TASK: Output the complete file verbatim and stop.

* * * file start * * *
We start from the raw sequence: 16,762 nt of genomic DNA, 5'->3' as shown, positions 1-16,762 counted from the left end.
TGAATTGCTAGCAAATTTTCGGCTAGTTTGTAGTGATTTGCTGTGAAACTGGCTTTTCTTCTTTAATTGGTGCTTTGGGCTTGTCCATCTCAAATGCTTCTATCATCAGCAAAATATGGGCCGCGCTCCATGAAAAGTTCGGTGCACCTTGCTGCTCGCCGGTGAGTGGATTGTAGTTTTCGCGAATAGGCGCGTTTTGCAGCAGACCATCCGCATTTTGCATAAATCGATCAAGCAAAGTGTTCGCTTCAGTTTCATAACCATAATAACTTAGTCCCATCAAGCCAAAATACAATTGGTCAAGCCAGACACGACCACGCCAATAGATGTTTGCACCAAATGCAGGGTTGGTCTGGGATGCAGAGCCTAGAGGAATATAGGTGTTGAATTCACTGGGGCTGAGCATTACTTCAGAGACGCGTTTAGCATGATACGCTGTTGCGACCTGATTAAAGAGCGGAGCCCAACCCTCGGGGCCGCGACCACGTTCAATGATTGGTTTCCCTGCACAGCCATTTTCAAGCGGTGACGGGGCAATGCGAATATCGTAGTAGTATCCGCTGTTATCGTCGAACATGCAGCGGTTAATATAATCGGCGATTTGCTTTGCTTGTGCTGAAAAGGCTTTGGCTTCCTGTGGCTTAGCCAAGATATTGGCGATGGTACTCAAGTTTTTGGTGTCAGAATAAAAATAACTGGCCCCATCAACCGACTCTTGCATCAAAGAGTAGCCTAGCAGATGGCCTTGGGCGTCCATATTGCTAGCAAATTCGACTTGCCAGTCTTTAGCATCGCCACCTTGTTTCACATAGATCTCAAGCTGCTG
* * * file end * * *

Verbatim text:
We start from the raw sequence: 16,762 nt of genomic DNA, 5'->3' as shown, positions 1-16,762 counted from the left end.
TGAATTGCTAGCAAATTTTCGGCTAGTTTGTAGTGATTTGCTGTGAAACTGGCTTTTCTTCTTTAATTGGTGCTTTGGGCTTGTCCATCTCAAATGCTTCTATCATCAGCAAAATATGGGCCGCGCTCCATGAAAAGTTCGGTGCACCTTGCTGCTCGCCGGTGAGTGGATTGTAGTTTTCGCGAATAGGCGCGTTTTGCAGCAGACCATCCGCATTTTGCATAAATCGATCAAGCAAAGTGTTCGCTTCAGTTTCATAACCATAATAACTTAGTCCCATCAAGCCAAAATACAATTGGTCAAGCCAGACACGACCACGCCAATAGATGTTTGCACCAAATGCAGGGTTGGTCTGGGATGCAGAGCCTAGAGGAATATAGGTGTTGAATTCACTGGGGCTGAGCATTACTTCAGAGACGCGTTTAGCATGATACGCTGTTGCGACCTGATTAAAGAGCGGAGCCCAACCCTCGGGGCCGCGACCACGTTCAATGATTGGTTTCCCTGCACAGCCATTTTCAAGCGGTGACGGGGCAATGCGAATATCGTAGTAGTATCCGCTGTTATCGTCGAACATGCAGCGGTTAATATAATCGGCGATTTGCTTTGCTTGTGCTGAAAAGGCTTTGGCTTCCTGTGGCTTAGCCAAGATATTGGCGATGGTACTCAAGTTTTTGGTGTCAGAATAAAAATAACTGGCCCCATCAACCGACTCTTGCATCAAAGAGTAGCCTAGCAGATGGCCTTGGGCGTCCATATTGCTAGCAAATTCGACTTGCCAGTCTTTAGCATCGCCACCTTGTTTCACATAGATCTCAAGCTGCTG